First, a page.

SAN FRANCISCO — Wikipedia has raised $20 million in its annual plea for donations to help expand and improve the Internet's leading encyclopedia.
More than 1 million people throughout the world contributed the money during a 46-day fundraising drive, which concluded Sunday. The amount pledged to the Wikimedia Foundation, the nonprofit group that oversees the volunteer-driven Wikipedia, is a third more than the $15 million donated during the previous year's fundraising campaign.
The year-end financial push accounts for most of Wikimedia's revenue. The foundation also gets money from grants and other donations spread throughout the year.
Wikipedia relies on the foundation to provide one of the world's most popular reference tools. Its 10-year-old website has amassed an index of more than 20 million entries in 280 languages on subjects ranging from the history of Howdy Doody to the origins of Einstein's Theory of Relativity. The free articles are compiled and maintained by about 90,000 editors who volunteer to share their research and knowledge. About 474 million people visited Wikipedia in November, according to the most recent data from the research firm comScore Inc.
Even as Wikipedia has become more influential, Wikimedia's management has been fretting over whether the online encyclopedia will be able to afford the technology upgrades it needs to stay relevant. Wikipedia has been investing heavily to make its website more accessible and compelling on mobile devices, which are gradually replacing desktop and laptop computers as the main way people look up information on the Internet.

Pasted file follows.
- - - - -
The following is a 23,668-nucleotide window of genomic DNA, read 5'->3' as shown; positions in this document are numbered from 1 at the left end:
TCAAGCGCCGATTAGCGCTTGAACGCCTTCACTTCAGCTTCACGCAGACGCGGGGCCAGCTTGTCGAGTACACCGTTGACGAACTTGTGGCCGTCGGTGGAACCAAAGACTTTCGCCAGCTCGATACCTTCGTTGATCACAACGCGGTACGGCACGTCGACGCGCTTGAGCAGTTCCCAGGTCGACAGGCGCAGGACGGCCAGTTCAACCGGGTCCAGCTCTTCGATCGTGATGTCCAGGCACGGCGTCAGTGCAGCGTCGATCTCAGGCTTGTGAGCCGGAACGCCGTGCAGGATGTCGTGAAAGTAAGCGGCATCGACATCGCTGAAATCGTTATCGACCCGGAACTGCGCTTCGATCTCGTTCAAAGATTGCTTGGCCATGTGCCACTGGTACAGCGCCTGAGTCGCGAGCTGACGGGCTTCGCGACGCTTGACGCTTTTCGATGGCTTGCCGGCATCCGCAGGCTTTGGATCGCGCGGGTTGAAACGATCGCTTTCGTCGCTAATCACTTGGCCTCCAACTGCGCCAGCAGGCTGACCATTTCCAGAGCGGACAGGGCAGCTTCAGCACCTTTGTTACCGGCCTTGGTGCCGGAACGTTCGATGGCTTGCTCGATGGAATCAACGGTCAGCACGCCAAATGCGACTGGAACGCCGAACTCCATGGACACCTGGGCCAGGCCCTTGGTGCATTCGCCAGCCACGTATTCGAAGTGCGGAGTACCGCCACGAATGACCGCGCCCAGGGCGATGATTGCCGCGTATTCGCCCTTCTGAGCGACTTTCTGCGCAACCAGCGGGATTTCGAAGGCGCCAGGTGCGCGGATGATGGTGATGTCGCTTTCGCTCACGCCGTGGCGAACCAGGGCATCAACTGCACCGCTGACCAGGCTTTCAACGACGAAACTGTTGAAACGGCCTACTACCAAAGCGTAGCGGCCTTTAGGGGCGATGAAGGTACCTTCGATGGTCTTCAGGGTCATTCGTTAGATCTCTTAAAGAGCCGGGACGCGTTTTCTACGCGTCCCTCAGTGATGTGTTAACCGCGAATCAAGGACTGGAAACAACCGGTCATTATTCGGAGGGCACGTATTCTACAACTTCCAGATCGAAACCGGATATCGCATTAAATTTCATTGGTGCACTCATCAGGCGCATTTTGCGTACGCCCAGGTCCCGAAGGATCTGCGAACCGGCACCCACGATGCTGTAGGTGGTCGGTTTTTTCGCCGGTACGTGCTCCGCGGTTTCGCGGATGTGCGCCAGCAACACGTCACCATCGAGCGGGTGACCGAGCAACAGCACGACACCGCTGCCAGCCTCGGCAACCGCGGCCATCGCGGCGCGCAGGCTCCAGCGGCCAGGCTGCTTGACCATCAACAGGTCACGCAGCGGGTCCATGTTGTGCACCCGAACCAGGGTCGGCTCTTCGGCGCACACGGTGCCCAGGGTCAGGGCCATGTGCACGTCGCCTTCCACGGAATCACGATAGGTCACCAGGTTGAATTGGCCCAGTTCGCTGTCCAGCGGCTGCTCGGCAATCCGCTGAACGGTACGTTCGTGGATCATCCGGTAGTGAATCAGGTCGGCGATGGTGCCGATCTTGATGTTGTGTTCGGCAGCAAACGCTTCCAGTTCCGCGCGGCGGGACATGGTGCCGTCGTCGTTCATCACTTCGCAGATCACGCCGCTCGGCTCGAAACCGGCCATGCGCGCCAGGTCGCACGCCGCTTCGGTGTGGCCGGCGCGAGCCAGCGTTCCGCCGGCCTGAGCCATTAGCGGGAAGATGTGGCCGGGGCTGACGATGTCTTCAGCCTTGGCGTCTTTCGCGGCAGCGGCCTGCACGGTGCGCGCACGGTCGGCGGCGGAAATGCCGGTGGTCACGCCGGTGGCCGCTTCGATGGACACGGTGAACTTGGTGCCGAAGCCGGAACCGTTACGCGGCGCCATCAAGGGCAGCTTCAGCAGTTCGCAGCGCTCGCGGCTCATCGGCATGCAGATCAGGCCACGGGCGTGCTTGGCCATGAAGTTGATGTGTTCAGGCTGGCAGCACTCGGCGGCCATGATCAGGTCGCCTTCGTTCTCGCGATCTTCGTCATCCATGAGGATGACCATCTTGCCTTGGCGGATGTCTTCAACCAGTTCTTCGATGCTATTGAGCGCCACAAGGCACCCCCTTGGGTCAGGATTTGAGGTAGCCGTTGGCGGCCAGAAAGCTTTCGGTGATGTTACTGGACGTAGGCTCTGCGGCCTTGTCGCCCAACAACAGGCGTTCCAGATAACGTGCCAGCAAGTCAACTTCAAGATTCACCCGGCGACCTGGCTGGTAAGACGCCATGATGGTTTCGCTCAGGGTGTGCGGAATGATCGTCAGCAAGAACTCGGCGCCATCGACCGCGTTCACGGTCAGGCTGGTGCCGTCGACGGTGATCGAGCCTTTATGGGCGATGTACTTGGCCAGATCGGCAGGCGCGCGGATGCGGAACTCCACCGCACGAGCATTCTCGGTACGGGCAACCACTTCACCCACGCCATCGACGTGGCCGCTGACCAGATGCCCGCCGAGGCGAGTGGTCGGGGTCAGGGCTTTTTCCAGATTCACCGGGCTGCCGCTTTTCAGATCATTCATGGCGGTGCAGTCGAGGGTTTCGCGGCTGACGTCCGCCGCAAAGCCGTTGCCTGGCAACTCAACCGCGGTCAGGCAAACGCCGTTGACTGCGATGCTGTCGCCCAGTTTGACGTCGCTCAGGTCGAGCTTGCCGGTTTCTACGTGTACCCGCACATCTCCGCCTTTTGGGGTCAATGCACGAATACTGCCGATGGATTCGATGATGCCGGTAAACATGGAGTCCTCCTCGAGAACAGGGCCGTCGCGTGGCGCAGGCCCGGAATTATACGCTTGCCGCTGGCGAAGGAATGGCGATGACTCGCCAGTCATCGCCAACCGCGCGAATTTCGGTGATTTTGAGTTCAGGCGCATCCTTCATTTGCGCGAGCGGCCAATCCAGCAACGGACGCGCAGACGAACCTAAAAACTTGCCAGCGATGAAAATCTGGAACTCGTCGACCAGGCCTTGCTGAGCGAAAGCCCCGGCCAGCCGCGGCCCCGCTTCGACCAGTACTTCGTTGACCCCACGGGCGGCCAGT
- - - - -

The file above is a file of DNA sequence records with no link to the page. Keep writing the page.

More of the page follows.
Attracting and retaining editors has become more difficult, a problem that Wikipedia blames on its reliance on outdated software for editing its entries. The number of editors contributing to Wikipedia has dropped from a peak of 100,000 during the past year or so. Wikipedia believes it can reach 200,000 editors and 50 million articles by pouring more money into software upgrades, hiring more engineers and upgrading its mobile tools
Wikimedia, which is based in San Francisco, is striving for revenue of $29.5 million in its fiscal year ending June 30. That would be a 19 percent increase from revenue of nearly $25 million in the previous year.
Bolstered by the success of its recent fundraising, Wikimedia is confident that it can hit its revenue target for the current fiscal year, foundation spokesman Jay Walsh said Tuesday. He declined to say how much more money Wikimedia needs reach the goal.
Wikimedia expects to spend $28.3 million in the current fiscal year, with nearly half the money going toward employee salaries and other staffing costs. The foundation currently employs about 90 workers.